A Clean Slate for your Furniture - Interior Design Advice
Last month, this column was about how some older homes gain character, while others gain a choppy,
intermittent look from years of spotty repairs and decorating. The remedy I suggested was ‘de-
decorating’ or cleaning the slate before you begin updating your home. (You can read past articles on
The essence of that article was that no matter what style you hope to achieve, you should have some
continuous threads throughout your home to keep it from getting disjointed from room to room. Well, I'm
stickin’ to that story, but this article gives advice about what to do with your clean slate.
So, if you have wood floors and white walls, count yourself lucky and read on. If you have green, shag
carpet, brown trim and wallpaper on everything including your doors, stay away from the casino for a
while and go back to last month’s article.
In my opinion, design and craftsmanship walk around hand-in-hand. Good traditional, contemporary, or
modern style, are all the same at the core. Clean edges, sharp corners, fixtures without paint splooges (a
technical term I have adopted) will go a long way in making all your furniture and ideas look better.
If you want proof, just go to your favorite furniture store and look at what they do. Room and Board,
Pottery Barn, Marshall Fields and Restoration Hardware to name a few popular ones set their furniture
into very clean room settings. This is true no matter how many doodads (another technical term I have
adopted instead of syllable laden ‘ornamentation’) the furniture they are peddling has. In fact, even if the
display rooms have varying fancy colors, they usually also have white-ish trim and the same floor from
space to space.
This cohesiveness of room architecture is important for your home. But, it is true for your furnishings as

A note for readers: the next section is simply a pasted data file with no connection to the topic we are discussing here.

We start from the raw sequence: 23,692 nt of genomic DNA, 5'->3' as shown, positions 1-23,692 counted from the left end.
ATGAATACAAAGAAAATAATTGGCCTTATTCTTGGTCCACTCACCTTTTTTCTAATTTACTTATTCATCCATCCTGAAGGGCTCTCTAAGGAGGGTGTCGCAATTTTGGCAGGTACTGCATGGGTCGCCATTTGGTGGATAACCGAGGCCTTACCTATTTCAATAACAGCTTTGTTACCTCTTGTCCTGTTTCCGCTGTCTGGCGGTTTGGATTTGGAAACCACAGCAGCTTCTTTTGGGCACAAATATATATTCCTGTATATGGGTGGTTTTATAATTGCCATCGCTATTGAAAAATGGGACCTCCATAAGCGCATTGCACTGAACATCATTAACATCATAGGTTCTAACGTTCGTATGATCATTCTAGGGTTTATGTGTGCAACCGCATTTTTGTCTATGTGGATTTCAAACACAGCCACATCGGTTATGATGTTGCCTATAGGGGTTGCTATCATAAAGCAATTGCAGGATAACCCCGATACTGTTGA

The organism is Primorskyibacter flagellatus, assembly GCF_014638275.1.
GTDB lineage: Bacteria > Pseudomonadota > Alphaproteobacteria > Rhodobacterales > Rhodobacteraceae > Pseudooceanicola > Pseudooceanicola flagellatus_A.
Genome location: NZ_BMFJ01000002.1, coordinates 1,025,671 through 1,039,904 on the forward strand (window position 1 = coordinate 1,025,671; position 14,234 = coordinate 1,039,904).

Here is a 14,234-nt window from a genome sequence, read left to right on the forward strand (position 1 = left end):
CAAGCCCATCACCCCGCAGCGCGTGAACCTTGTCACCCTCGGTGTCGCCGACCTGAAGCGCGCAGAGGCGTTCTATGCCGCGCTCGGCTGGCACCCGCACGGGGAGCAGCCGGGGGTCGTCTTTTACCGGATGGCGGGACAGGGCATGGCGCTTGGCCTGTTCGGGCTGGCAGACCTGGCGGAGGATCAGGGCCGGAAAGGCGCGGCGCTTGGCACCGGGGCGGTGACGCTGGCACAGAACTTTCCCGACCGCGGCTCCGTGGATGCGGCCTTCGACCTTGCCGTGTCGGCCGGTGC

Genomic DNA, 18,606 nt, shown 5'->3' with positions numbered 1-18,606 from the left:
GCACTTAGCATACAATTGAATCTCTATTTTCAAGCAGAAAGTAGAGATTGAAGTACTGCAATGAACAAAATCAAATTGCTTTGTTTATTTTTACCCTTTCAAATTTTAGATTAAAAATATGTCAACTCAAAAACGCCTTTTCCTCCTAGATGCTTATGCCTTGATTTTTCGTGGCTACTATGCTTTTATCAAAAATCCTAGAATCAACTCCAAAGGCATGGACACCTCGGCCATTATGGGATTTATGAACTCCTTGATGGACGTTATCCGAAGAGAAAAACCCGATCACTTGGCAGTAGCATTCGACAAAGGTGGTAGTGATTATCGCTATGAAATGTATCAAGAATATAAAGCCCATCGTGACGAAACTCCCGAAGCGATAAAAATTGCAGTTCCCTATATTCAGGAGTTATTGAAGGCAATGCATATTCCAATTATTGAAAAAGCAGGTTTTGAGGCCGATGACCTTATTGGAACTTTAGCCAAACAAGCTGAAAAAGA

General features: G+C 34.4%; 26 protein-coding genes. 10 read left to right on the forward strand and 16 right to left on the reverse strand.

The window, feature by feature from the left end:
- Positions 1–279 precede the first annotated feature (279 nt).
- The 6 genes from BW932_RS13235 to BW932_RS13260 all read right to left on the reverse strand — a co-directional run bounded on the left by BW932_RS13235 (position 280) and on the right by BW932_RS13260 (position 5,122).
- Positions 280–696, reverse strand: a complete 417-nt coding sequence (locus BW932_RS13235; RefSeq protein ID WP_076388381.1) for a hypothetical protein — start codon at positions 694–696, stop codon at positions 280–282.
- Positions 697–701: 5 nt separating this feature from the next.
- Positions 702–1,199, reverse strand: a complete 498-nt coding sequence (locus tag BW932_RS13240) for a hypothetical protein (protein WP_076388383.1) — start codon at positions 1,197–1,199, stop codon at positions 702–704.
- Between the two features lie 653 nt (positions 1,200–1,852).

well. A former boss used to say ‘good design means that everything goes together but nothing matches’.
Salt grains at the ready, I agree that his statement is basically true even though his taste might be
considered suspect. Boss-Man’s furniture ran from black to glitzy gold, and usually had swirly things or
lightning bolts welded on. He also didn’t wear socks with his loafers and painted his bald spot but his
furnishings all looked like they belonged in the same house.
The really cool thing about boss-man’s concept is that you don’t have to match and the common thread
can be anything. For instance, you can put antiques next to new furniture and plastic next to wood as
long as something links them. Connections can be made by line, shape, color, material, style, depth,
function etc. And not everything has to go perfect with everything else. You will always have some things
that go better with other things but if you place the right things together, you’re golden.
A commonality between your furnishings in your whole house is good so you can move things from room
to room as your needs change. Usually most people have everything they need already but just need to
place things better. A nightstand from the bedroom might make a perfect end table in the living room and
the blanket chest from the spare room might be a perfect coffee table in the family room. If you are sick
of your furniture move it around from room to room and you could give it new life.
I know that design information seems easier to follow on TV but since you are reading now, the sum of
my advice is this. To achieve the look you want, sometimes you will have to do the hard stuff first and
bring yours spaces down to a clean, blank canvas. Once you have done that, you can paint fun colors as
long as you leave threads from space to space. Next, before you go out and buy furniture, rearrange and
organize what you have. You may already have connected furniture that will save you a fortune in the
Paul Livdahl is founder of Design QandA
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